- How Do These Pathogenic Beliefs Develop?
Children are highly motivated to be like, to obey, and to be accepted by their parents. Children will develop unconscious guilt about wanting to pursue any developmental goals that they perceive as weakening their ties to their parents — by, for example, feeling as if they had harmed them, or feeling as if they provoked punishment from them. Children greatly exaggerate how their impulses, feelings, thoughts, and actions affect others or bring harm to themselves. Because they are egocentric, children have difficulty understanding that feelings, attitudes and behavior patterns in people around them were caused for reasons independent of them. Pathogenic beliefs also arise from identifications with a parent’s pathogenic beliefs, or in compliance with a parent’s interpretation of reality. The specific belief a child develops depends on the nature of his motivations at the time the belief was created. It also depends on how the child interprets his parents’ reactions to his motivations. For example, it depends on which of the child’s traits or attitudes seemed to upset his parents, and how they displayed their displeasure. The child’s belief may be based on incorrect inferences about his or her parents’ motives, on misunderstandings, or they may be accurate assessments and perceptions of the real situation. For example, an ill child who is kept in the home may incorrectly infer that his parents want him to remain dependent on them.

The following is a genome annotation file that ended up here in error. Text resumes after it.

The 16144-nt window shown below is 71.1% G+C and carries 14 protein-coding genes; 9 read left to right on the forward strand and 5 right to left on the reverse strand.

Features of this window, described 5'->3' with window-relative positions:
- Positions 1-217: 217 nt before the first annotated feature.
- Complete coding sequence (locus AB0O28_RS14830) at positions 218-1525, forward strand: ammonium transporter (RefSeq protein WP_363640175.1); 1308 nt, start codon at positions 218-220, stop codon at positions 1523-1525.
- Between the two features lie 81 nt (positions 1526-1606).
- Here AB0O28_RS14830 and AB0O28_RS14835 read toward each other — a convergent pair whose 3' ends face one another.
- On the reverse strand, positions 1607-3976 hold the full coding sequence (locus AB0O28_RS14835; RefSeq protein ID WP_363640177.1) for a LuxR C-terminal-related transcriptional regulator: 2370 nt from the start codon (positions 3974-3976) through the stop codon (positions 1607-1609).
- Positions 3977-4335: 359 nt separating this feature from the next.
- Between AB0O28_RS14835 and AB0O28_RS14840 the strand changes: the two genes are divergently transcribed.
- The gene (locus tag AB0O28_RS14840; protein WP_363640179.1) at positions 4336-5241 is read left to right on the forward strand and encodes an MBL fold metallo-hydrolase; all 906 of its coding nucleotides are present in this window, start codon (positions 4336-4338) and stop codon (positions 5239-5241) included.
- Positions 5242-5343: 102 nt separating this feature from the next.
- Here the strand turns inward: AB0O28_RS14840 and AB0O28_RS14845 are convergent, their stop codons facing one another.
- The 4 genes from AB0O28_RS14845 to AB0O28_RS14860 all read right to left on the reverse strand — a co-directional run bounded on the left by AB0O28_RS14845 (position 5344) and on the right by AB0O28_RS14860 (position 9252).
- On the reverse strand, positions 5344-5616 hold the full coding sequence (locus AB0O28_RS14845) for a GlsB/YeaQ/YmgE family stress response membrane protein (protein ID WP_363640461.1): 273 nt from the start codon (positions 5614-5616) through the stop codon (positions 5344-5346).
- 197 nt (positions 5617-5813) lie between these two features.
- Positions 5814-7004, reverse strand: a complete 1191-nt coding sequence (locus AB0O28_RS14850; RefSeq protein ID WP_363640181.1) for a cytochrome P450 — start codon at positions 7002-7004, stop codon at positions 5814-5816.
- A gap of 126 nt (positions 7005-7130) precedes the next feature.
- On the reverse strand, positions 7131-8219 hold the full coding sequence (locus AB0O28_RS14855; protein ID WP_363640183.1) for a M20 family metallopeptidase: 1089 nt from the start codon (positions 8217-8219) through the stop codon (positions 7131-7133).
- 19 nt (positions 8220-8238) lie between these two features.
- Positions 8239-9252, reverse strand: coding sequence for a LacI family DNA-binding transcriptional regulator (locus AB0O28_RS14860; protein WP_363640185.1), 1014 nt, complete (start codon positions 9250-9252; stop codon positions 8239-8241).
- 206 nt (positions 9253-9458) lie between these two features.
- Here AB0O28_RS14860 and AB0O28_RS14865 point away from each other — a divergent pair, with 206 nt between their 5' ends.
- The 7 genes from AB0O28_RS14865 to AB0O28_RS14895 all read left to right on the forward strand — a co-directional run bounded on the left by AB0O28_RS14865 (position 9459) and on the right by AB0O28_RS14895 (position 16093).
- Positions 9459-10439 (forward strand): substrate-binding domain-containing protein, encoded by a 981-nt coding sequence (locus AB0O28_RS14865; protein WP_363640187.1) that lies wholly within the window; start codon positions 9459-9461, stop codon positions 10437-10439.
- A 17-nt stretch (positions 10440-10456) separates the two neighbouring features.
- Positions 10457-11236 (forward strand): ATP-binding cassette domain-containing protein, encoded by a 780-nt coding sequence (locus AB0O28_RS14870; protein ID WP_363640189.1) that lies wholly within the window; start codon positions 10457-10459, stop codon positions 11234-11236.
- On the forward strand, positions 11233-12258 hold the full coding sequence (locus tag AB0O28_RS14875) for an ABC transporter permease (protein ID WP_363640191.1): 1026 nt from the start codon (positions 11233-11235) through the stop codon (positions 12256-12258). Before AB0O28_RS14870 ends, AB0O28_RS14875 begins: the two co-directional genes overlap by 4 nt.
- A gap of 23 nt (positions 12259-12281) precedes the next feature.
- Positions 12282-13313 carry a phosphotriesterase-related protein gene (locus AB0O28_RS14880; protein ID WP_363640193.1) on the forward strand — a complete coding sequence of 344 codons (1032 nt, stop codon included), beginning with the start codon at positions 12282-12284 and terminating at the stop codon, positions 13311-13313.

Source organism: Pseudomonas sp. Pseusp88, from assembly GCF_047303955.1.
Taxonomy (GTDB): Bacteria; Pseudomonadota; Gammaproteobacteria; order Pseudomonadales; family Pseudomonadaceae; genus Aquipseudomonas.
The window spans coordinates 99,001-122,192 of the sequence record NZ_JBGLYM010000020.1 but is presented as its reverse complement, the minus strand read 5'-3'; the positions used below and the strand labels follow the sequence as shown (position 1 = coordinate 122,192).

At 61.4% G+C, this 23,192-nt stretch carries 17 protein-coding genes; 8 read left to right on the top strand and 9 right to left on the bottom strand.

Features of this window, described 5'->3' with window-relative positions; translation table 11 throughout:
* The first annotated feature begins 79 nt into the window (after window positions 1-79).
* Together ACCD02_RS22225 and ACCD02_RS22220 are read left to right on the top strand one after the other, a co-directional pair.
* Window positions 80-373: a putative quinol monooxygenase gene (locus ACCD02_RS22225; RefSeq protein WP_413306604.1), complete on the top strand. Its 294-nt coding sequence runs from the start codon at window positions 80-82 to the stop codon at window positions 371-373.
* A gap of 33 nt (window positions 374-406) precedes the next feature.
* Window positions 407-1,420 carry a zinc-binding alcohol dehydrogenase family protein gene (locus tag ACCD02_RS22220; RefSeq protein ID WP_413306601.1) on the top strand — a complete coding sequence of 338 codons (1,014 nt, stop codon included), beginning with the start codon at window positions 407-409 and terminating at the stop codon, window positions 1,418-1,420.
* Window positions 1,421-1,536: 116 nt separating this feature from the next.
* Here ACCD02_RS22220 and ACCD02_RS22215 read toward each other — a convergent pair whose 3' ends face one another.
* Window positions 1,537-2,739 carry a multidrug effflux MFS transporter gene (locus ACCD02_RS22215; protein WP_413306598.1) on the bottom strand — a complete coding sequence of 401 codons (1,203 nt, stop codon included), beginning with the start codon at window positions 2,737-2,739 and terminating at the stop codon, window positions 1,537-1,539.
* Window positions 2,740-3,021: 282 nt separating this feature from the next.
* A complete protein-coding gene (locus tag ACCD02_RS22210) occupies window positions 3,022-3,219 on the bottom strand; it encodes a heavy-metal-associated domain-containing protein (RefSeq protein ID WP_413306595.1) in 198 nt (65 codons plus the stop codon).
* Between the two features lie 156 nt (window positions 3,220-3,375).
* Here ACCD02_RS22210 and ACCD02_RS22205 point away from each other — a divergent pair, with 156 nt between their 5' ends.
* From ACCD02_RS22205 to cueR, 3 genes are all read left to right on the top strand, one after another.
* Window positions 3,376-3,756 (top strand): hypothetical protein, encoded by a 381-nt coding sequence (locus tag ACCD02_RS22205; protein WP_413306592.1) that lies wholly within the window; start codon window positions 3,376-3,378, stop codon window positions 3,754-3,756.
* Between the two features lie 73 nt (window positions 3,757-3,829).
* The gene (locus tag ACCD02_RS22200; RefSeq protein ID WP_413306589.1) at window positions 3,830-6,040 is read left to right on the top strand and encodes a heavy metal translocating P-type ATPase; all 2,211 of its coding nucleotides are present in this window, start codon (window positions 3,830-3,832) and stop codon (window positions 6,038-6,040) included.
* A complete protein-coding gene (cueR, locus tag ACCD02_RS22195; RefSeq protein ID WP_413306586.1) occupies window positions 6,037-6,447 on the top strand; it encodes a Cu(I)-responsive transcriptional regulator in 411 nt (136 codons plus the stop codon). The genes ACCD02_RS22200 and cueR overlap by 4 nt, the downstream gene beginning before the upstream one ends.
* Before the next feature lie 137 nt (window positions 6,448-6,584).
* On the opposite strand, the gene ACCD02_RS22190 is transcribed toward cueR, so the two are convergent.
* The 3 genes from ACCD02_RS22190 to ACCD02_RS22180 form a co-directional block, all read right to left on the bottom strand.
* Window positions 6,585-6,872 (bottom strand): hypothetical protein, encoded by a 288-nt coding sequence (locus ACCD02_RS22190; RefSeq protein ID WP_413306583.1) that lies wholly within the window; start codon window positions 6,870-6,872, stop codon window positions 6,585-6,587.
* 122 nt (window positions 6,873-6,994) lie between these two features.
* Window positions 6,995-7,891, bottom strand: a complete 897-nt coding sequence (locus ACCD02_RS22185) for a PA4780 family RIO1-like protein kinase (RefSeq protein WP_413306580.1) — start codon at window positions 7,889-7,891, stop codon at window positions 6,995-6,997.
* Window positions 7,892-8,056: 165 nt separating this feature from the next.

- Examples of Pathogenic Beliefs.
Several examples of pathogenic beliefs are presented below. Each example, however, reflects only one of the many, varied beliefs a child may develop.